My nine-year-old daughter has had some interest in coding for the last couple of years.
Now bear in mind, at that age, “coding” is pretty much using a program that lets the user drag and drop pre-set commands into a stacked order for, say, a basic (real or virtual) robot to execute:
Forward 1 space
Forward 1 space
Forward 1 space
Forward 1 space…
That became more complex with a robot kit that she put together herself, and then could use an app on a phone to control, using upgraded pre-made commands for it to roll forward or backward, make turns, play music, turn on lights if it was picked up, etc.
Which begat Scratch, a simplified coding language–still very blocked out, but now with flexibility within what those blocks make happen–for programming videos and basic games that gives kids the freedom to do a lot more for a final product. Scratch encourages its users to mix and match components of videos and games they see within their small community, and it encourages the users (“Scratchers”) to give credit for where those game/video elements came from for their own remix, which I love.
But today she announced she would like to start using Python.
I’m only passingly familiar with what Python is, but knew it to be a full-on coding language that’s used by adults for real-world applications. This all seemed a bit of a jump to me, but given she could already code in a more advanced system than I ever learned–Gather ’round the rocking chair, chil’ren, and I’ll tell you all about the days of programing in BASIC and Fortran!–and given she’s demonstrated an ability to grasp other things in past years of school that I would’ve thought were beyond her, I figured trying Python couldn’t hurt. That was underscored by her confirming that Scratch itself (or I imagine at least the Scratchers connected there) recommends Python as a good step up the coding ladder from Scratch.
After a couple of failed attempts to download it onto other computers, I opted to just put it on my Windows laptop.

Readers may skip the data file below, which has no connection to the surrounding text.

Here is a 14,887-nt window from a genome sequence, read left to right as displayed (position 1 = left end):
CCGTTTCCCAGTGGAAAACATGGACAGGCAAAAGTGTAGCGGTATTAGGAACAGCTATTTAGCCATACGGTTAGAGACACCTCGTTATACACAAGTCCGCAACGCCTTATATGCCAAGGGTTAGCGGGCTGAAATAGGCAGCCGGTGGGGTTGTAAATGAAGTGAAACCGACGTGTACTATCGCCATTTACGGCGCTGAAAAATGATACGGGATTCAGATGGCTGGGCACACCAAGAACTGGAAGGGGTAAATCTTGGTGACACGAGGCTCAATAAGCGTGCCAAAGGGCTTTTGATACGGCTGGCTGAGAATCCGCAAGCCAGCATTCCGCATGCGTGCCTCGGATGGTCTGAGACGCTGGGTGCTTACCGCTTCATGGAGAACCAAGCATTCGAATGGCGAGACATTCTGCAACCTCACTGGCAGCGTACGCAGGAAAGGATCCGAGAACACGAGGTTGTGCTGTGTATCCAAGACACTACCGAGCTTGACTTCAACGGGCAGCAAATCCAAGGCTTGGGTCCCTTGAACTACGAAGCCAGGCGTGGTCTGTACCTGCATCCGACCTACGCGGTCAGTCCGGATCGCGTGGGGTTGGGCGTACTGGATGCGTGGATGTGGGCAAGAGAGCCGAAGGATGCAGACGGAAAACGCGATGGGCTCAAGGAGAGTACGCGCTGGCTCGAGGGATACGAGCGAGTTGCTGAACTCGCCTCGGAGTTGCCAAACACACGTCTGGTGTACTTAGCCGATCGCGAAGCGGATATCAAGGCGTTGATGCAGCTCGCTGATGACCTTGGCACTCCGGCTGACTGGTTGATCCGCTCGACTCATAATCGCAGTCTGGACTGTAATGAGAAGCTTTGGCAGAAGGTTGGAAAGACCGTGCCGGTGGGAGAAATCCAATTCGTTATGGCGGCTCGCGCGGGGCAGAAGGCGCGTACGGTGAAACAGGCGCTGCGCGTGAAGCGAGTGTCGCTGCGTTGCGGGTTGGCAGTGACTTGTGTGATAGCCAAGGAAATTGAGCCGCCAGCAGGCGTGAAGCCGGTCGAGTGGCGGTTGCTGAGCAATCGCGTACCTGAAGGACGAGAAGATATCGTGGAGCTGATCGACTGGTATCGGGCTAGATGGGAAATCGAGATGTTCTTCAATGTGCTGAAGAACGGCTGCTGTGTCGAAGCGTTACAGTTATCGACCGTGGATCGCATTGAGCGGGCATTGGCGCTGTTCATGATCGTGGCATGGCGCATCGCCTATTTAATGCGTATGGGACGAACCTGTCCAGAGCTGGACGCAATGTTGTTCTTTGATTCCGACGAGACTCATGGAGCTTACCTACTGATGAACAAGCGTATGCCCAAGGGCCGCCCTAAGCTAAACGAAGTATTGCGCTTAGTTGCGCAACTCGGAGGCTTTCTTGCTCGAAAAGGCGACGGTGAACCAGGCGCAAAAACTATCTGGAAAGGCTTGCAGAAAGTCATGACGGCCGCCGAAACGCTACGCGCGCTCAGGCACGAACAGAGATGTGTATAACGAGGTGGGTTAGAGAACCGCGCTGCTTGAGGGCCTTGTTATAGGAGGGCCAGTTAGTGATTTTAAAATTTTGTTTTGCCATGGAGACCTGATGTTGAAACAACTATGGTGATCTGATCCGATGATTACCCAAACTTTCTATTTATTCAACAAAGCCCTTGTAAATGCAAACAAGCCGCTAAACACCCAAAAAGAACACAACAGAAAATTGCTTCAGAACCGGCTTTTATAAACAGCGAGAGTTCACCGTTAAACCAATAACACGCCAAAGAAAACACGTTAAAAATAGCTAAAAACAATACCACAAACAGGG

It was a quick download, a quick install, and with the help of a kid-oriented book she has that introduces kids to a variety of coding programs, she was off and running.
I’ll put it this way: fifteen minutes later, she called me in to play a game she made.
A game. In this language she only started learning before I began doing some dishes.
Granted, it was a very simple game–There’s a ghost behind one of three doors; which door do you choose to open? If there’s no ghost behind the door you picked, you get a point and go to the next room and are presented with the same scenario; if/when there is a ghost, game over–and she’d copied it directly out of the book she was using, but the point is, she’s typing that fast and accurately and using a highly regarded programing language and making it work for her.
I encouraged her to make sure to read the following pages of the book, that broke down each item of the ghost game coding to explain what did what within the game.
And then was on to the next program, which surely built on what she had just done.
I told her a few times how impressed and proud I was of her for getting into Python, and it’s true. I don’t know that there are many nine-year-olds who are into coding at all, let alone at that kind of level.
But what I didn’t tell her was good lord, it made me feel like I’d aged a couple more decades when my little girl was making those kinds of mental leaps and bounds and, in a very real way, surpassing me in ability.
Good thing I love seeing her grow up into her own (brilliant, creative, curious, funny) person or I might… might be a little jealous of seeing her excel so quickly with this new(fangled) technology.
I may check out Python, as well, just to see what it’s all about. Maybe we’ll see if we can teach this old dog some new tricks yet.
And if not… well… I guess I could always ask her to help me with it.